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Gastroenterology Research and Practice
Volume 2013, Article ID 902431, 5 pages
Clinical Study

Improved Outcome of Biliary Atresia with Postoperative High-Dose Steroid

Department of Pediatric Surgery, Children’s Hospital of Fudan University, and Key Laboratory of Neonatal Disease, Ministry of Health, 399 Wan Yuan Road, Shanghai 201102, China

Received 21 August 2013; Revised 30 October 2013; Accepted 30 October 2013

Academic Editor: Paolo Gionchetti

Copyright © 2013 Rui Dong et al. This is an open access article distributed under the Creative Commons Attribution License, which permits unrestricted use, distribution, and reproduction in any medium, provided the original work is properly cited.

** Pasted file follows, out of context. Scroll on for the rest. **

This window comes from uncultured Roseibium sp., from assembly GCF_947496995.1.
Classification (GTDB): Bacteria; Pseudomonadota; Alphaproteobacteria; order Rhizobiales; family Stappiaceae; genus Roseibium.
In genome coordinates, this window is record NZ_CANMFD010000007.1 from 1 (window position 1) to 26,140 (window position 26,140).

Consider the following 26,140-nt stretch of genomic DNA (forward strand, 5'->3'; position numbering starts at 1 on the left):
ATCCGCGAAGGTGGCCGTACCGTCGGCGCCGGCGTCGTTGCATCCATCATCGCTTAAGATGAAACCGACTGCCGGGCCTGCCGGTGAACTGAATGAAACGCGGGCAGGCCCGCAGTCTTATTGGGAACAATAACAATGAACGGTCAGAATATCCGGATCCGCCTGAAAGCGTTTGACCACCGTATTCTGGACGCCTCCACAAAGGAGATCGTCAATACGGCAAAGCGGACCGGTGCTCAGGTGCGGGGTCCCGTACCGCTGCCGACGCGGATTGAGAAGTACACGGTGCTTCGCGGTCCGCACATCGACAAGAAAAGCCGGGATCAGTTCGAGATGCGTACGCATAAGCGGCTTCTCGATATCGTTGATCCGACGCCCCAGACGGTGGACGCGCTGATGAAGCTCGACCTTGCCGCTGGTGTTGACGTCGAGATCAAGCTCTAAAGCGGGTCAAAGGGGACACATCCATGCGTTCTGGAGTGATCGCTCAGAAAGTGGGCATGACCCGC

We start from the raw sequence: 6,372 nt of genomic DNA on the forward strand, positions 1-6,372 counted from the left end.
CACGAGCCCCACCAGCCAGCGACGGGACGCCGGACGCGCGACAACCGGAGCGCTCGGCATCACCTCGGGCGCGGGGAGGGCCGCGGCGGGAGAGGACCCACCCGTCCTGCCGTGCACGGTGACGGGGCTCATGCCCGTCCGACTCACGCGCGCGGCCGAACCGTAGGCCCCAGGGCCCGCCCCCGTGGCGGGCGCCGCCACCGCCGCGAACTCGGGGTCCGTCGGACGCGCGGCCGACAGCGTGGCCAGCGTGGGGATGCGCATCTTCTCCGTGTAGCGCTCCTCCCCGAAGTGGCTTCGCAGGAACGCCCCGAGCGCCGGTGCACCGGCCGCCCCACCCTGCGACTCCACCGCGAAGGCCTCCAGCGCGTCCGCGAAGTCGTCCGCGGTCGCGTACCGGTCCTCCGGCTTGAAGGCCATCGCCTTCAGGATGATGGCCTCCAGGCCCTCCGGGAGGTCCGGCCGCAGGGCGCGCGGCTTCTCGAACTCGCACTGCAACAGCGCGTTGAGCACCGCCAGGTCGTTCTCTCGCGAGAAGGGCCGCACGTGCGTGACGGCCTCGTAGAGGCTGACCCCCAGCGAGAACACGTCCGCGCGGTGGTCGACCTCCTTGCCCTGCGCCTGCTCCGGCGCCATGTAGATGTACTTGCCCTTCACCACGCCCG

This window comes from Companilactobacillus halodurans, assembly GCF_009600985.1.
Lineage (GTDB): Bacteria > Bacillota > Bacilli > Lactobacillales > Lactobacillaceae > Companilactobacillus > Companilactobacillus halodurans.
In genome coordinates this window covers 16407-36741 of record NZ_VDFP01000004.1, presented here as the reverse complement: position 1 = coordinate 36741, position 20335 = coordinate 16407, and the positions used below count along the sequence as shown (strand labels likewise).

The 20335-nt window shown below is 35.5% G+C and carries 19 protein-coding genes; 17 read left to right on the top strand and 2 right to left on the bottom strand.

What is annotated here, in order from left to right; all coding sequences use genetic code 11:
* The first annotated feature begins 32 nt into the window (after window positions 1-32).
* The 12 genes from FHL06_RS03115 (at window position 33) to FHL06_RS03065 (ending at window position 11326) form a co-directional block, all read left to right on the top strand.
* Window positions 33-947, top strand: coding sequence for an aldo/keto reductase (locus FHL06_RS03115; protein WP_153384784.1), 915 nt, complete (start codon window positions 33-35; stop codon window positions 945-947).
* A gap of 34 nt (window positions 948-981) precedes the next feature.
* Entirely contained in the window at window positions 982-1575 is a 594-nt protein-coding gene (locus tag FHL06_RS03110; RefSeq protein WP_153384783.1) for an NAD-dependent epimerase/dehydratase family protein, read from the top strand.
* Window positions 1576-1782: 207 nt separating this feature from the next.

Objective. The dosage, duration, and the benefits of high-dose steroid treatment and outcome in biliary atresia (BA) remain controversial. In this study, we evaluated the impact of high-dose steroid therapy on the outcome of BA after the Kasai procedure. Methods. Intravenous prednisolone administration was started 1 week after surgery, followed by 8 to 12 weeks of oral prednisolone. Total bilirubin (TB) levels (3, 6, and 12 months after surgery), early onset of cholangitis, and two-year native liver survival were evaluated. Results. 53.4%, 56.9%, and 58.1% of the patients in the high-dose steroid group were jaundice-free 3, 6, and 12 months after surgery, respectively; these values were significantly higher than the 38.7%, 39.4%, and 43.3% of the low-dose steroid group. One year after surgery, the incidence of cholangitis in the high-dose group (32.0%) was lower than that in the low-dose group (48.0%). Infants with native liver in the high-dose group had a better two-year survival compared to those in the low-dose steroid group (53.7% versus 42.6%). Conclusions. The high-dose steroid protocol can reduce the incidence of cholangitis, increase the jaundice-free rate, and improve two-year survival with native liver after the Kasai operation.